8. We are grateful for the absurd thinking that occurs when those with vested interests in saving the housing market get together to come up with out-of-the-box ideas. When it isn't especially cold-hearted, we find it amusing. We did not laugh or feel gratitude, however, when the banks began bulldozing homes to reduce unsold inventory. And we are not thankful for HAMP, HARP, Streamline loan modifications or any other drop-in-the-bucket plan out of Washington that didn't work anyway.
9. We are grateful that we live in a democracy where, when we have a government who has been so ineffectual in helping people through difficult times and prefers to diddle around blaming someone else, we can do something about it. We are grateful for Occupy Wall Street for starting a national discussion. (Read our piece about the Occupy Movement taking on today's housing problems here.)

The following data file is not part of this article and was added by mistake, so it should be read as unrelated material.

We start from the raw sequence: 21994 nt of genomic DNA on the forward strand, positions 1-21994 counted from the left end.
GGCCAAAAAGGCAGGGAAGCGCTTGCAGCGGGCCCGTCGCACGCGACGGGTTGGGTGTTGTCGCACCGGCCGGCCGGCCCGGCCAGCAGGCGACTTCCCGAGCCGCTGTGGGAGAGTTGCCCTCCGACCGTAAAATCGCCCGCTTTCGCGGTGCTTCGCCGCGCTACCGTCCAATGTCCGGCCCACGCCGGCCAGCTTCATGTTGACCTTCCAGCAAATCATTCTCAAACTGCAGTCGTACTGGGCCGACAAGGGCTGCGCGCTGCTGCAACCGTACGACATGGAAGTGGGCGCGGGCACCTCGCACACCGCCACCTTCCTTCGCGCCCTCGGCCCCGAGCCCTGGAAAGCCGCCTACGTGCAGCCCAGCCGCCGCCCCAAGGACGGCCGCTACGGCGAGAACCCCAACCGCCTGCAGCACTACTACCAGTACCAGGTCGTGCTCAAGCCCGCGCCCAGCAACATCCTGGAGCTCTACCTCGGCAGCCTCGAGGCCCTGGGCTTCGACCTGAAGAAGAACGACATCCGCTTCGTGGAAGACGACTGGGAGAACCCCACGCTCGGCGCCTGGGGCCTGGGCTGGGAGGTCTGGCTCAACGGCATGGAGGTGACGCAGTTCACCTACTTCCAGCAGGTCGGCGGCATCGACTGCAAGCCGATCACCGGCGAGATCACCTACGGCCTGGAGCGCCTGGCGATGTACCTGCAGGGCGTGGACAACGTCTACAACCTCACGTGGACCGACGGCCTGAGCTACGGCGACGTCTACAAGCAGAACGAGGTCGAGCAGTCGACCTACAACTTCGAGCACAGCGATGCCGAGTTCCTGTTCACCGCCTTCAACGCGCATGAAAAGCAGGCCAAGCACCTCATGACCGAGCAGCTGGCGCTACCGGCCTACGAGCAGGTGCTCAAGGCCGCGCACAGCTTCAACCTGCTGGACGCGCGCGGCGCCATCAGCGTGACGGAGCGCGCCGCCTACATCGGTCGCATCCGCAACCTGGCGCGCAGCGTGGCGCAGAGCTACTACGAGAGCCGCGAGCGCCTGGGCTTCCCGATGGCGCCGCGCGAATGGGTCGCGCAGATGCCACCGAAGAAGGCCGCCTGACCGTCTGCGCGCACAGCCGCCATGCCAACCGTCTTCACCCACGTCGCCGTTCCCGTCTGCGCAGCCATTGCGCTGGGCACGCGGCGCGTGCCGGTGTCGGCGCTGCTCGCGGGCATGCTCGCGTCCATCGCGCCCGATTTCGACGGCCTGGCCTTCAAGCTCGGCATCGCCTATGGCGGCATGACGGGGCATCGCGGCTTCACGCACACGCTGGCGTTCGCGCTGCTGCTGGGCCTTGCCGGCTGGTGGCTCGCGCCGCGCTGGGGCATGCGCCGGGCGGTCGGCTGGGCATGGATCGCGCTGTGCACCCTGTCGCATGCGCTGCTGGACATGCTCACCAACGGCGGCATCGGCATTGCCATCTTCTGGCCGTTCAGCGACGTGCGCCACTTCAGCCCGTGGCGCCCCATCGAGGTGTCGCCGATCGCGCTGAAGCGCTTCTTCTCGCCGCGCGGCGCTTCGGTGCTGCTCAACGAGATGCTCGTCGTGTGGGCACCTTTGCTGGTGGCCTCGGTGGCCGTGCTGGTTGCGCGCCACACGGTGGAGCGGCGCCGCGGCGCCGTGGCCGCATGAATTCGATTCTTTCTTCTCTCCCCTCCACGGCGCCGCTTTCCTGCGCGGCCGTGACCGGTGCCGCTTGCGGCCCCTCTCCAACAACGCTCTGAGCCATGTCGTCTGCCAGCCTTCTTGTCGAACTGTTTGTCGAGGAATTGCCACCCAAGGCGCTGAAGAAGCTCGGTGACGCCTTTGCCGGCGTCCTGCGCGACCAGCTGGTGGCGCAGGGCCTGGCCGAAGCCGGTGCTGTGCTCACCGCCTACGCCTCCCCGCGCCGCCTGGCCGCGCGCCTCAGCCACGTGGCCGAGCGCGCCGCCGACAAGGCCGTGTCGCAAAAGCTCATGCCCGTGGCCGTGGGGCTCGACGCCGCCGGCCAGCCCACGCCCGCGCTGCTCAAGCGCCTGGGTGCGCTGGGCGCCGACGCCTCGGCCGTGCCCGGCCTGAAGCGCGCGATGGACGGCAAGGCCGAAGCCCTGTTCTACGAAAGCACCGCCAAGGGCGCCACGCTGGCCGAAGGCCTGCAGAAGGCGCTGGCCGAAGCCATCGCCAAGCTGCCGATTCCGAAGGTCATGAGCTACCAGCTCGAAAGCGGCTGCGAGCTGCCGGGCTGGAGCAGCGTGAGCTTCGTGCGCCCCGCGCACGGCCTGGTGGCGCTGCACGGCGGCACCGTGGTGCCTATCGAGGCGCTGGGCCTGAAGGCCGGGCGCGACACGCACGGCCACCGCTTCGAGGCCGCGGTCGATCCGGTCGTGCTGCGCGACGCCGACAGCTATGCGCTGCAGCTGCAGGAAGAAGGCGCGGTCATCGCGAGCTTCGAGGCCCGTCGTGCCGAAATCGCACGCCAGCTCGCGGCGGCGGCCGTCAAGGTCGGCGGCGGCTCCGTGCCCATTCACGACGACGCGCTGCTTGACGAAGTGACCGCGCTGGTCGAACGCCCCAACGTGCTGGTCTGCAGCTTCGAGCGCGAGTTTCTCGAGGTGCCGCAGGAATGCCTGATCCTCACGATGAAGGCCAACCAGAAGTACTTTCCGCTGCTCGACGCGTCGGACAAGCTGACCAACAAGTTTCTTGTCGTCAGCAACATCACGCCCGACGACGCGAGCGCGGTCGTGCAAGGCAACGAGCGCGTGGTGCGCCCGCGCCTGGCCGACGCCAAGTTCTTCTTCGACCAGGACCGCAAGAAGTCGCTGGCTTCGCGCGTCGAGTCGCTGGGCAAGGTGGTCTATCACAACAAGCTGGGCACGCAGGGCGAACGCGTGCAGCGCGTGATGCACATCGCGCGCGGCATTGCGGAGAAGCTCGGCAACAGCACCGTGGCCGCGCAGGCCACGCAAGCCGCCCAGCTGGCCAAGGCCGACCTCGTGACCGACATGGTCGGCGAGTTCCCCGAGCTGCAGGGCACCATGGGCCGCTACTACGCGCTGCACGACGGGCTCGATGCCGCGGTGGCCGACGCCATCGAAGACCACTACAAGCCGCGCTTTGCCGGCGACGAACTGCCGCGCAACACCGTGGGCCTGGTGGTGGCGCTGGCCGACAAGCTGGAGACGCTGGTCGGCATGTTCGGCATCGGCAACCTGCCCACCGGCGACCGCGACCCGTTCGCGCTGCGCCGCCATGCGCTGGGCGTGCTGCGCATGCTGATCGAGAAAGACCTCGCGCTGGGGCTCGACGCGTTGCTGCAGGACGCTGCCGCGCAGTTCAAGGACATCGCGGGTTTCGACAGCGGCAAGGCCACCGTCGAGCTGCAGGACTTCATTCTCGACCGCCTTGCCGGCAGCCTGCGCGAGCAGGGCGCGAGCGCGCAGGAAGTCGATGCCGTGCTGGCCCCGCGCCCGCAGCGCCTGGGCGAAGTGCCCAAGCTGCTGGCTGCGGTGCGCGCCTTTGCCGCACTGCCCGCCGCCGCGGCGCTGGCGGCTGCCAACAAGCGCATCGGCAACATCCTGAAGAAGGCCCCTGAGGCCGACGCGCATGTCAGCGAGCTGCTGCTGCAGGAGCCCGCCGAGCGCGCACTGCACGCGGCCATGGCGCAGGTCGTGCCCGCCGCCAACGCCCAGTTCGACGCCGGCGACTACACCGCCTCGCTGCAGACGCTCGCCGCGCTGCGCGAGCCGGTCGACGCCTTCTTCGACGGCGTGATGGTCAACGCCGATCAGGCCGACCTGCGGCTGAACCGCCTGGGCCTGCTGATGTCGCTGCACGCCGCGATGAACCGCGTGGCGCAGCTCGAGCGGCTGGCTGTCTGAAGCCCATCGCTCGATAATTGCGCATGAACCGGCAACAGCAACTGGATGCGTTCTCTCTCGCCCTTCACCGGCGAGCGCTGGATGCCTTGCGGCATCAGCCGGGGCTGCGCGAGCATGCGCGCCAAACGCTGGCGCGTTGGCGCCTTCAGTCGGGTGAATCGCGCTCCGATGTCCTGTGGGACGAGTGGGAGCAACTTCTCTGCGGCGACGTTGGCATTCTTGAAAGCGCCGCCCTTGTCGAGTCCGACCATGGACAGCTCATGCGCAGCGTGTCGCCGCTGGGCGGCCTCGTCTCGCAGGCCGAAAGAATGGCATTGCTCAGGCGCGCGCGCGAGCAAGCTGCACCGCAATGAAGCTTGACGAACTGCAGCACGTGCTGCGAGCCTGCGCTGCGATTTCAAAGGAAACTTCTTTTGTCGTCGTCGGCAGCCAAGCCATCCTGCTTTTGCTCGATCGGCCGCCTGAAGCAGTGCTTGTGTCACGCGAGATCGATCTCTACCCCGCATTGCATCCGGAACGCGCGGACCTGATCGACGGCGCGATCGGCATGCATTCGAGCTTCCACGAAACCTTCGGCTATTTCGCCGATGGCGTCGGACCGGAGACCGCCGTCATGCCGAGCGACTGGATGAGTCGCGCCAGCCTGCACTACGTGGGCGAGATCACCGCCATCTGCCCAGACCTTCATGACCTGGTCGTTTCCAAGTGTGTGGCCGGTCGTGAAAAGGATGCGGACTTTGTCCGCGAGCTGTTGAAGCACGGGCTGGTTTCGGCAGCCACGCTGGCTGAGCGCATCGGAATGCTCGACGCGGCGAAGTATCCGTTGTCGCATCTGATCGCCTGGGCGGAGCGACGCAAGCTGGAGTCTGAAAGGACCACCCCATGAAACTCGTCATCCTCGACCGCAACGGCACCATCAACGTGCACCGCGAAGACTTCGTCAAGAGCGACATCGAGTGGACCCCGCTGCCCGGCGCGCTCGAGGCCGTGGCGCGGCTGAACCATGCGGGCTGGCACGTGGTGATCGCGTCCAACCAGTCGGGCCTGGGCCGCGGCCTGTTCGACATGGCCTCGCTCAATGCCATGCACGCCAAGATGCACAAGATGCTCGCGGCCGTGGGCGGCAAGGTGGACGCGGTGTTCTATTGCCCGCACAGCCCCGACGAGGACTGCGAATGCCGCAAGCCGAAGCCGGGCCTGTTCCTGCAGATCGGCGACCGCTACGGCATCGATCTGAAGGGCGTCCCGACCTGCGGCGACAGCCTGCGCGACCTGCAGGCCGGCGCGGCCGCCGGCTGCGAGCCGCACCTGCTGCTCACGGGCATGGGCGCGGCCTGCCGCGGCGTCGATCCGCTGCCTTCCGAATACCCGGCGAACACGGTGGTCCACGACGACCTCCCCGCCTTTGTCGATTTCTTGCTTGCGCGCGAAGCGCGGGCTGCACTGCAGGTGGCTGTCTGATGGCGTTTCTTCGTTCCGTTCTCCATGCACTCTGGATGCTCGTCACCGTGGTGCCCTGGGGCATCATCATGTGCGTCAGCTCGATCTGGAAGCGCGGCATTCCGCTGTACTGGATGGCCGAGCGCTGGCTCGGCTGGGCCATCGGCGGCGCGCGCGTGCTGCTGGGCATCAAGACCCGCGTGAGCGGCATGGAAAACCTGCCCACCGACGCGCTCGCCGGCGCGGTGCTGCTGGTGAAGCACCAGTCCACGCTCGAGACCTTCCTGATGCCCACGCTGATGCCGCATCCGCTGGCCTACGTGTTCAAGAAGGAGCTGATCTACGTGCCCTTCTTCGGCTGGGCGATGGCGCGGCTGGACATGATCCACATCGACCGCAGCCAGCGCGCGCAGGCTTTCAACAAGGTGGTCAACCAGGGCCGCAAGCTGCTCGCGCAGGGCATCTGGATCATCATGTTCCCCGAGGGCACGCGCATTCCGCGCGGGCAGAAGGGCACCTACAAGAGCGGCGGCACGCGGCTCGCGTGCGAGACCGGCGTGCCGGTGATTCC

10. We are grateful for the American spirit, which we do believe in the long run will reconnect us with our national sense of compassion for those crushed by the bad lending policies and collapse of the workforce.
Metro movers index: 1.87
Median home price: $142,000
Home value decline from peak: -53.4%
Forecast change in home price through 2Q 2012: -11.4%
Like most of the state of Florida, the Orlando-Kissimmee-Sanford statistical area was hit hard by the housing crisis. More than one in five homes in the region is vacant, and more than half of all owned homes are now worth less than the mortgages on them. Real estate prices have declined 53.4% since the 2006 peak. By the second quarter of next year, Fiserv projects median home values will decline an additional 11.4%. For every person in the region looking for a home elsewhere, 1.87 people are looking at real estate in the area.